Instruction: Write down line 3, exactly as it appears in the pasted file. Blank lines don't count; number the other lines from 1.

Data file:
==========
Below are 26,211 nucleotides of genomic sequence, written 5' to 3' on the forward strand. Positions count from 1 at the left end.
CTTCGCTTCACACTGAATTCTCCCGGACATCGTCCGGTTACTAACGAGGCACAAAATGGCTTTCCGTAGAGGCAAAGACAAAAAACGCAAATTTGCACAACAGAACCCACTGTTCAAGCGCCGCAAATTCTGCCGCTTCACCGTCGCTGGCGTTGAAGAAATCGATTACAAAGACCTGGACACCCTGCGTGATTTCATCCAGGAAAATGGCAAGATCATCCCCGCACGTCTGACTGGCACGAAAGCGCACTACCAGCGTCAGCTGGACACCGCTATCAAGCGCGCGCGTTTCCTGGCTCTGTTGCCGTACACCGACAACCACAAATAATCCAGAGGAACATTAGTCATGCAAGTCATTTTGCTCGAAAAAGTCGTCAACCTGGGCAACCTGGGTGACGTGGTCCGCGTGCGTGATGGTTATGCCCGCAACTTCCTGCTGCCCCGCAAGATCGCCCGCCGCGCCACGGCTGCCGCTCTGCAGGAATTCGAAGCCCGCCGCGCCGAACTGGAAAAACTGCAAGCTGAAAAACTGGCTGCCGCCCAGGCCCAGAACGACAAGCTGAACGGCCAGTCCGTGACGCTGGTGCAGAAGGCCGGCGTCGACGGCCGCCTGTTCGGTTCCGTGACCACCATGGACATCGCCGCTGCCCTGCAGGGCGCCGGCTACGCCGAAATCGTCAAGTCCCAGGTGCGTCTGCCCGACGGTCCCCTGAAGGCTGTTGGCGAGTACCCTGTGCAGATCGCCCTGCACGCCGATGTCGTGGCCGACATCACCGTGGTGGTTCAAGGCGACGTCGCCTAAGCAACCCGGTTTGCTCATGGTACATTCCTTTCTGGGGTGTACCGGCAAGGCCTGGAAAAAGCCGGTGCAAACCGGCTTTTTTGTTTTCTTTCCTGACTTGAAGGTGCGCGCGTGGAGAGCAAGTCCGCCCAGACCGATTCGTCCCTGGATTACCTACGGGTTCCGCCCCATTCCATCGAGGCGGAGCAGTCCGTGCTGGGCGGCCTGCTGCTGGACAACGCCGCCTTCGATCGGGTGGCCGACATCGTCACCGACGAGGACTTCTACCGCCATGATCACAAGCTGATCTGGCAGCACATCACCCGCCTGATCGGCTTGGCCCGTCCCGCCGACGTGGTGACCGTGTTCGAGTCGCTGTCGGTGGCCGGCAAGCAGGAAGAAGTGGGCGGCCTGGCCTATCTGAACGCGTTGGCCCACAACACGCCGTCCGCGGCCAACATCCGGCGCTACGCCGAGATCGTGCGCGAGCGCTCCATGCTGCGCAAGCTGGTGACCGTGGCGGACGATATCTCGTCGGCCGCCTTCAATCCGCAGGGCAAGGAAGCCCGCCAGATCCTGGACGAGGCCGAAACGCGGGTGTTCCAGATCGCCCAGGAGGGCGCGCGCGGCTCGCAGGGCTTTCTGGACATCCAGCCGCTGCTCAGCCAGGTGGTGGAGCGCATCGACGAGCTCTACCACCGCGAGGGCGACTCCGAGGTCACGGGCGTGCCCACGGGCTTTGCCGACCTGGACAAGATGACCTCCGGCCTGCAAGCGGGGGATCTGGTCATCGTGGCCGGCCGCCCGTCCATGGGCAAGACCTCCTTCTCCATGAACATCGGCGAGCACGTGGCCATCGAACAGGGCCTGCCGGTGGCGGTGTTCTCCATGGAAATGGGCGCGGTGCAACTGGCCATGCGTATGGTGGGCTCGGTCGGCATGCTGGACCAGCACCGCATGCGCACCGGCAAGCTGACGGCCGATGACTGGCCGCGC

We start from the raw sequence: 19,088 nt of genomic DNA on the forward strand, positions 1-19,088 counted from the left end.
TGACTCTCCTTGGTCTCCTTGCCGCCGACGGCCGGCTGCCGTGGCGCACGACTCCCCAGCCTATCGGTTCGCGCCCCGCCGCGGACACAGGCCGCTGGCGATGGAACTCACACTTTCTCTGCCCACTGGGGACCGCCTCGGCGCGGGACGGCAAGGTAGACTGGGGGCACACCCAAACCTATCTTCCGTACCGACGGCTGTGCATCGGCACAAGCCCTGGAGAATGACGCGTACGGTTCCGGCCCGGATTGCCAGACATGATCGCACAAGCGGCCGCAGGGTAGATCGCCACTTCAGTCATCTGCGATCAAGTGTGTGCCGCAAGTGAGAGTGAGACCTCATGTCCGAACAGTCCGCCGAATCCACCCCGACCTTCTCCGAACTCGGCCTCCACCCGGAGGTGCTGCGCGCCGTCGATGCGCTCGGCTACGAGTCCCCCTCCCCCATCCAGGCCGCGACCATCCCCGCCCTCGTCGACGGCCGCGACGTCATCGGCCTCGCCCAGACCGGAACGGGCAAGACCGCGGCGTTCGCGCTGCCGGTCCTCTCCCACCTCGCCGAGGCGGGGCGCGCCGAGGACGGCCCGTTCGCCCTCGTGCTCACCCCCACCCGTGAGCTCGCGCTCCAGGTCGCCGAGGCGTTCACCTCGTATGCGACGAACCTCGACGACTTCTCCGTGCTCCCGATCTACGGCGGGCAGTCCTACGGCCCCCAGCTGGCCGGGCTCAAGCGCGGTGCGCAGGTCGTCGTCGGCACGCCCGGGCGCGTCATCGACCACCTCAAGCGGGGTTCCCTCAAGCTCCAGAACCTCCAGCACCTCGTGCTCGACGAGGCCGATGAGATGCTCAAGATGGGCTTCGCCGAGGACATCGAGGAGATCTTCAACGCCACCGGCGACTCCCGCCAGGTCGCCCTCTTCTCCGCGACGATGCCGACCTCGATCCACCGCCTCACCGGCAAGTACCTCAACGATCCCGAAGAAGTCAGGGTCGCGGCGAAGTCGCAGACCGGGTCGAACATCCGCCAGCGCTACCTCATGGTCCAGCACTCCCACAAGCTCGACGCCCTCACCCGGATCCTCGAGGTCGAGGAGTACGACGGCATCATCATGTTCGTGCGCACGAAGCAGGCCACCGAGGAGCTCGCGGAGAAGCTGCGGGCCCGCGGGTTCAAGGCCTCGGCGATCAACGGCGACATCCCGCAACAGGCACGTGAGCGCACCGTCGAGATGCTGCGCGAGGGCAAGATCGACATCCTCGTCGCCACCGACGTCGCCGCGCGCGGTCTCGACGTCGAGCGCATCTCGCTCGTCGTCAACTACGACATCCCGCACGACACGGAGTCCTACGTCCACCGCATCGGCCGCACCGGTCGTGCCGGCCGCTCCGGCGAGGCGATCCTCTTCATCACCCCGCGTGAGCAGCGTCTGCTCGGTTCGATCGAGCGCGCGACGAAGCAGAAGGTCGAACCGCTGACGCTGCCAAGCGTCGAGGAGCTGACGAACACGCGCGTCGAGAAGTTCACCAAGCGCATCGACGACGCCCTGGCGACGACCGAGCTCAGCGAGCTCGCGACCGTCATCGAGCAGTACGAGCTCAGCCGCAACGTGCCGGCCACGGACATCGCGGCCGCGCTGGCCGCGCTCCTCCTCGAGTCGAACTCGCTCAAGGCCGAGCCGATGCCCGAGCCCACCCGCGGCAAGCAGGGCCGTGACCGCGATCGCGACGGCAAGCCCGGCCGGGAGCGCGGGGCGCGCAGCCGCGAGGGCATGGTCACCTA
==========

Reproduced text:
We start from the raw sequence: 19,088 nt of genomic DNA on the forward strand, positions 1-19,088 counted from the left end.